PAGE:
Last Week Tonight with John Oliver: Government Surveillance

JustinApril 21, 2015 2:14 PM

As to Petter's comment about "those million people with security clearances," well, that's their problem right there. There is no way a million people can keep a secret. However, there doesn't seem to be much in the way of benefits to transparency and democracy as a result of these leaks. Most people just don't care, and both Republicans and Democrats continue to spy on us and violate our Constitutional rights with impunity.

People are scared, so the war on terrorism justifies any intrusion whatsoever on our rights. Once the apparatus is in place, the wall between foreign intelligence and domestic law enforcement breaks down, and all that private data and information seized without a warrant is shared with local law enforcement (at the fusion centers) to prosecute any and all crimes. We used to have a Constitution to prevent this sort of thing, but it is to all intents and purposes no longer in effect.

It would be a lot simpler if, for example, the government just stayed out of my cell phone and out of my computer unless they had a warrant, but we don't have those protections of the Constitution anymore.

Mike AmlingApril 21, 2015 8:00 PM

> why government leaks are, in general, a good thing.

ISTR a Scientific American article a long time ago about game theory, and my takeaway from it was that spying is a good thing. (Two sides using mixed strategies; I don't recall if was limited to zero-sum or not.) Both sides want to "prepare for the worst". In the absence of spying, the worst possible enemy intention and capability is very bad indeed. When spying establishes limits on how bad the enemy's intentions and capabilities are, preparing for the worst becomes less costly.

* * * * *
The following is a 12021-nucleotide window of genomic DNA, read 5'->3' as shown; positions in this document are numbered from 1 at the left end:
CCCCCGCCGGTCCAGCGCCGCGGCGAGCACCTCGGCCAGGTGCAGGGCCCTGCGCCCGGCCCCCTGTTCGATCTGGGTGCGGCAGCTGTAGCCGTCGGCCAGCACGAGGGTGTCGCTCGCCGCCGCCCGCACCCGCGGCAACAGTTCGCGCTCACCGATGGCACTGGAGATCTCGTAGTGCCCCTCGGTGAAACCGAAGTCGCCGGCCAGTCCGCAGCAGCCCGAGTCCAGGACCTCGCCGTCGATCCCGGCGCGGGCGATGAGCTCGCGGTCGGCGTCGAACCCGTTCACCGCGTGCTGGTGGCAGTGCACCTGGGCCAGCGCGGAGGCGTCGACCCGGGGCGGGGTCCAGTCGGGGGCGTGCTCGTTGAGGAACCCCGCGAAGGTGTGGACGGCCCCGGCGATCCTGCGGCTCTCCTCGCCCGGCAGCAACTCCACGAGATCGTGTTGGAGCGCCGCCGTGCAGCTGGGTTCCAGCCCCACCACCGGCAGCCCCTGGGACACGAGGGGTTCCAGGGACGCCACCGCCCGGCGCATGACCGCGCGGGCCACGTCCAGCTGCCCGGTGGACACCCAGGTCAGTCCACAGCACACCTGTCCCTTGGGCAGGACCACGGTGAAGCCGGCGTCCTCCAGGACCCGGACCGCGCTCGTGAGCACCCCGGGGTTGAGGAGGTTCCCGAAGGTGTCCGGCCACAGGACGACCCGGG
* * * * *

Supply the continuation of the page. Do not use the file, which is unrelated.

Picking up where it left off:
65535April 21, 2015 8:30 PM

@ Jesse

“The antagonists are the people *creating* new laws, which is why we have rubber stamp courts like FISA, and they are also the same parties in charge of enforcing the Constitution.”

I mostly agree. But I think National Security letters that are not required to be signed by an actual Judge is outrageous [and worse in many cases]. There are other administrative loop holes that are equally as bad. Something has to change.

@ Justin